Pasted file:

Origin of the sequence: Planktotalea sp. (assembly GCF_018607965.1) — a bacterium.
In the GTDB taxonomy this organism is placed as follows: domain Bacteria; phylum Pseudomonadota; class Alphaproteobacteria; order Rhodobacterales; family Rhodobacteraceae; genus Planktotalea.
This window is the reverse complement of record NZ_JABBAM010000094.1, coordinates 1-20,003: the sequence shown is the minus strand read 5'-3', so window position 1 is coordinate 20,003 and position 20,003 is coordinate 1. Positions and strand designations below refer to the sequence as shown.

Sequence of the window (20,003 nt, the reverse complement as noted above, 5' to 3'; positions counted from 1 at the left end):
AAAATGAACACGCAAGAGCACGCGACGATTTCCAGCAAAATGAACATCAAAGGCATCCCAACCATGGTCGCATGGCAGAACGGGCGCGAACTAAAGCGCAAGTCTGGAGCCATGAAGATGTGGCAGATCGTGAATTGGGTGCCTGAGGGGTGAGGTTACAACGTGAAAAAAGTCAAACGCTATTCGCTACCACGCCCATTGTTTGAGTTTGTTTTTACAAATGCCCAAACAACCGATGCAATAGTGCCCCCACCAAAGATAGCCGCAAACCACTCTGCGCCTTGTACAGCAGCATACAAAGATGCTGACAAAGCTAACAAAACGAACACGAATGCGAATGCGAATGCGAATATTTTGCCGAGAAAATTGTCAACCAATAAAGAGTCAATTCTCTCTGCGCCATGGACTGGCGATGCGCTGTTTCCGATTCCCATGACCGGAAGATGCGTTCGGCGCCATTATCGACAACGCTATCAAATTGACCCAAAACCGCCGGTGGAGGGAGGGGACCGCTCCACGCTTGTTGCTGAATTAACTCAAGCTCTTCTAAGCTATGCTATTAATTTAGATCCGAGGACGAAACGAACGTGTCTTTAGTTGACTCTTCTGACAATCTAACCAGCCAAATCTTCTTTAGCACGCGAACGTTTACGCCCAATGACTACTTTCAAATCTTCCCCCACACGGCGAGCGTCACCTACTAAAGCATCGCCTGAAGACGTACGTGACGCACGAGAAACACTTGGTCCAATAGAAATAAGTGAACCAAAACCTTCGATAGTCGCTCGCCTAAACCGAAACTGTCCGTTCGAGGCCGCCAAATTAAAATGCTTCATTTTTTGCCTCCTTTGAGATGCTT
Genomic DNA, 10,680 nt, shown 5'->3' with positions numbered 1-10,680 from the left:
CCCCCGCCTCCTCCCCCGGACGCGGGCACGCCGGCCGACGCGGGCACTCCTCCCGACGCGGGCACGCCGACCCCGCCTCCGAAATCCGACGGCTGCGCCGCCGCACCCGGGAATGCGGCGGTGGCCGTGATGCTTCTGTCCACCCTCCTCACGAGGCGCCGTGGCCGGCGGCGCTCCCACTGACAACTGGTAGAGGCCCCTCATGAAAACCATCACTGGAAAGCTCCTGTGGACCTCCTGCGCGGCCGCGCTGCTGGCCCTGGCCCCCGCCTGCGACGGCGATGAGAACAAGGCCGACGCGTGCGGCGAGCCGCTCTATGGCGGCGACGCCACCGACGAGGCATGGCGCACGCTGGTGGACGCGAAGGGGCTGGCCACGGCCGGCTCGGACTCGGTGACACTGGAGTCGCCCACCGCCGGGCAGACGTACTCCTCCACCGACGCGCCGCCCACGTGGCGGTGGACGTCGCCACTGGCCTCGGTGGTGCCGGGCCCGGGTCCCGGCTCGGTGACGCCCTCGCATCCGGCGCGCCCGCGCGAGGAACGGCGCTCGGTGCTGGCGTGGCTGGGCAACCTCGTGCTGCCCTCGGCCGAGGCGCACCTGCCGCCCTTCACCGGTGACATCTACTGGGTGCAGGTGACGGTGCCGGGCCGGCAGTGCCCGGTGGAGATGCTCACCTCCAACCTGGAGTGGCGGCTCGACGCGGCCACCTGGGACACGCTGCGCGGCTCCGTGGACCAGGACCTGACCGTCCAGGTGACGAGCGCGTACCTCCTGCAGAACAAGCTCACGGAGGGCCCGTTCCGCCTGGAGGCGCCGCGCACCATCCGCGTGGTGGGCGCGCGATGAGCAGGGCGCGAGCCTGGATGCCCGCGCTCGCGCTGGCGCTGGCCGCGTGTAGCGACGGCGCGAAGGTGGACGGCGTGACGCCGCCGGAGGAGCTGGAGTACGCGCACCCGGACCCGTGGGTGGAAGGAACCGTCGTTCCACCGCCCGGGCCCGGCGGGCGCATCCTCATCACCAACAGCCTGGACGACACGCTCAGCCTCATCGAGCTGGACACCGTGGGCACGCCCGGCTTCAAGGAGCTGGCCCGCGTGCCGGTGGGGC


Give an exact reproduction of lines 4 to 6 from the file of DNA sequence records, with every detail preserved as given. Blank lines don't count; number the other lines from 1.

Sequence of the window (20,003 nt, the reverse complement as noted above, 5' to 3'; positions counted from 1 at the left end):
AAAATGAACACGCAAGAGCACGCGACGATTTCCAGCAAAATGAACATCAAAGGCATCCCAACCATGGTCGCATGGCAGAACGGGCGCGAACTAAAGCGCAAGTCTGGAGCCATGAAGATGTGGCAGATCGTGAATTGGGTGCCTGAGGGGTGAGGTTACAACGTGAAAAAAGTCAAACGCTATTCGCTACCACGCCCATTGTTTGAGTTTGTTTTTACAAATGCCCAAACAACCGATGCAATAGTGCCCCCACCAAAGATAGCCGCAAACCACTCTGCGCCTTGTACAGCAGCATACAAAGATGCTGACAAAGCTAACAAAACGAACACGAATGCGAATGCGAATGCGAATATTTTGCCGAGAAAATTGTCAACCAATAAAGAGTCAATTCTCTCTGCGCCATGGACTGGCGATGCGCTGTTTCCGATTCCCATGACCGGAAGATGCGTTCGGCGCCATTATCGACAACGCTATCAAATTGACCCAAAACCGCCGGTGGAGGGAGGGGACCGCTCCACGCTTGTTGCTGAATTAACTCAAGCTCTTCTAAGCTATGCTATTAATTTAGATCCGAGGACGAAACGAACGTGTCTTTAGTTGACTCTTCTGACAATCTAACCAGCCAAATCTTCTTTAGCACGCGAACGTTTACGCCCAATGACTACTTTCAAATCTTCCCCCACACGGCGAGCGTCACCTACTAAAGCATCGCCTGAAGACGTACGTGACGCACGAGAAACACTTGGTCCAATAGAAATAAGTGAACCAAAACCTTCGATAGTCGCTCGCCTAAACCGAAACTGTCCGTTCGAGGCCGCCAAATTAAAATGCTTCATTTTTTGCCTCCTTTGAGATGCTT
Genomic DNA, 10,680 nt, shown 5'->3' with positions numbered 1-10,680 from the left: